21 possible - but namely they claim that the Serb forces put under siege
22 undefended villages; start firing; and then when the population flees,
23 they enter villages and start torching everything. But through their
24 witnesses they painted a completely different picture. Not only did
25 Martin Spegelj, a minister of defence, and Minister Boljkovac, minister of
1 the interior of Croatia, through their conversation prove that Croatia
2 started arming itself back in 1990, seven to eight months before they
3 decided to secede. So it's not only them who testify about this, but it's
4 also the residents of Skabrnja itself who spoke directly of this.
5 Commander of the independent battalion in Skabrnja, Mr. Marko
6 Miljanic, said that he had under his command about 800 people, that the
7 Skabrnja battalion was assigned a territory of seven villages, that these
8 seven villages represented one-third of the Zadar municipality, that these
9 villages included Skabrnja, Nadin, Galovica, Gorica, Zemunik Donji, Prkos,
10 a total of 800 people. A member of the Independent Skabrnja Battalion who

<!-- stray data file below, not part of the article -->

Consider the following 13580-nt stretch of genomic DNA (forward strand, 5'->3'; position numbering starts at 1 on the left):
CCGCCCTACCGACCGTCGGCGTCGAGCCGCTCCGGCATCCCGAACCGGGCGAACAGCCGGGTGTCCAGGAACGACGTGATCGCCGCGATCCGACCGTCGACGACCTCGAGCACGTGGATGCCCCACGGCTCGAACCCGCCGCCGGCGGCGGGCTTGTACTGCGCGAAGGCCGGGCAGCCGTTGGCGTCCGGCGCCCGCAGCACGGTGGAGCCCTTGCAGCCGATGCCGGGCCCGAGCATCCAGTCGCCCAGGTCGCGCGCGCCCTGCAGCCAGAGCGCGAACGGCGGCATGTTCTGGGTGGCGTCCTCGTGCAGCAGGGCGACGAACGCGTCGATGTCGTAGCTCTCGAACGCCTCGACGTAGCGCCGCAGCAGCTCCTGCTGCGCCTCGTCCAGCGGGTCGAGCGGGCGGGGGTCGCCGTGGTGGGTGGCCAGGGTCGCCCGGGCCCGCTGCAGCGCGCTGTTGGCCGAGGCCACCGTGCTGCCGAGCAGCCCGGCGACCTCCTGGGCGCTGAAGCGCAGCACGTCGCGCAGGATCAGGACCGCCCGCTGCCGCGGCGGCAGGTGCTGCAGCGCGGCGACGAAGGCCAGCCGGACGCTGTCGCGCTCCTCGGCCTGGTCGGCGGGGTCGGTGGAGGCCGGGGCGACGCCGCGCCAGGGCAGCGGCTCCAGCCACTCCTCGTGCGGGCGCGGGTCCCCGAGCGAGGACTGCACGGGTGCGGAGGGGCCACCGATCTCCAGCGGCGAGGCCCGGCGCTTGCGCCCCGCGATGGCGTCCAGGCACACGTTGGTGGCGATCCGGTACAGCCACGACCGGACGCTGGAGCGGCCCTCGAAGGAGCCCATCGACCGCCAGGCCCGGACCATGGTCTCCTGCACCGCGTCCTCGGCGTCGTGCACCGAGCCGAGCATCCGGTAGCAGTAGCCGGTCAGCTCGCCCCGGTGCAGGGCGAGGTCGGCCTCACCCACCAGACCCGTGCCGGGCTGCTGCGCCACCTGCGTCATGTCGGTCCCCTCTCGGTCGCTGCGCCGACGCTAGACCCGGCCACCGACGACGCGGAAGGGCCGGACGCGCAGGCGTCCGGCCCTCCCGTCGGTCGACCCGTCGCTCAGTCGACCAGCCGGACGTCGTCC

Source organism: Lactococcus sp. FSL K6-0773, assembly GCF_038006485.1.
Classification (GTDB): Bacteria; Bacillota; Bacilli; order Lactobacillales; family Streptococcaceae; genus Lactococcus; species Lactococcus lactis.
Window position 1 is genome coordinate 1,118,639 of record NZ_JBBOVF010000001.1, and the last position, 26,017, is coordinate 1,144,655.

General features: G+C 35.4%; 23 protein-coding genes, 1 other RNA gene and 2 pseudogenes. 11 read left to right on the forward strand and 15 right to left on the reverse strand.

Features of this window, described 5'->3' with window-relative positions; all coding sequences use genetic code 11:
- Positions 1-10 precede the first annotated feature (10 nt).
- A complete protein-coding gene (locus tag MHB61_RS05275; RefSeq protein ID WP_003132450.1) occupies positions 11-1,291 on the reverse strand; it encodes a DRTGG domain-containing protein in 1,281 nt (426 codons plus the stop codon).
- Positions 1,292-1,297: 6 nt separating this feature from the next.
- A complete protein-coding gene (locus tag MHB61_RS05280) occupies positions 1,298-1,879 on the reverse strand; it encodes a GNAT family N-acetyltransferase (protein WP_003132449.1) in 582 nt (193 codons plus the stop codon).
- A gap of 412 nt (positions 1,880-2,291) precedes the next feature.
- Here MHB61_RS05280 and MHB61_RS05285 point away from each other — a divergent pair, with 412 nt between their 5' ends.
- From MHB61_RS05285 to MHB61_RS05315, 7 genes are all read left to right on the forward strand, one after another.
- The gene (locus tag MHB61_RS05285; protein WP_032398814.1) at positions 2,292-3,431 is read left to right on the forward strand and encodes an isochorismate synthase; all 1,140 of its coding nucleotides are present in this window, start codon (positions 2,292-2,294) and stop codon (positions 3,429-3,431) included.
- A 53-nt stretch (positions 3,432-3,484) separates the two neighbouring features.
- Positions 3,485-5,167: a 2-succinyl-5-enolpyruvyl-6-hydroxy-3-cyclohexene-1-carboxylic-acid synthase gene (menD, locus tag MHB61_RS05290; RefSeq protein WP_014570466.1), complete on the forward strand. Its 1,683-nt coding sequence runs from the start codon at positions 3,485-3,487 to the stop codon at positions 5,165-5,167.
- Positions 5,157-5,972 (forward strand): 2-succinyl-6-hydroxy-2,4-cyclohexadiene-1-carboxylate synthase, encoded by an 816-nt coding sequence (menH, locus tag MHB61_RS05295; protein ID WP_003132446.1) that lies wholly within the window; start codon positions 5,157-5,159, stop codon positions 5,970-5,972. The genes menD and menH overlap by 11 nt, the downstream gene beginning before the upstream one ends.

11 testified in these proceedings, Luka Brkic, said that members of that
12 battalion had uniforms from eastern Germany with the eastern German
13 helmets, boots, belts, and automatic rifles.
14 As this was taking place in Skabrnja, east Germany no longer
15 existed for quite a long time. It was part of unified Germany, and at the
16 time it was the major force in the break-up of Yugoslavia. Germany was
17 the first country to recognise the independence of Croatia on the 15th of
18 January, 1992. And a little bit prior to that, they provided uniforms and
19 weapons to the rebel forces in Croatia. Was that purely accidental?
20 Mr. Brkic, as an OTP would be, also confirmed how the armed formations in
21 Skabrnja went into combat. They went -- automatic rifles. Based on the
22 diary of Lieutenant-Colonel Vukovic, we know that they had in addition to
23 automatic rifles, also mortars, that 37 hand grenades were seized, and
24 also a recoilless gun as well as a number of other weaponry and
1 According to another member of the Skabrnja Battalion, 14 to 15
2 defenders died in that operation. In order to understand the situation,
3 in order to see this in reality, just picture yourself a village in Texas
4 where 14, 15 defenders in a village die in fighting with federal forces.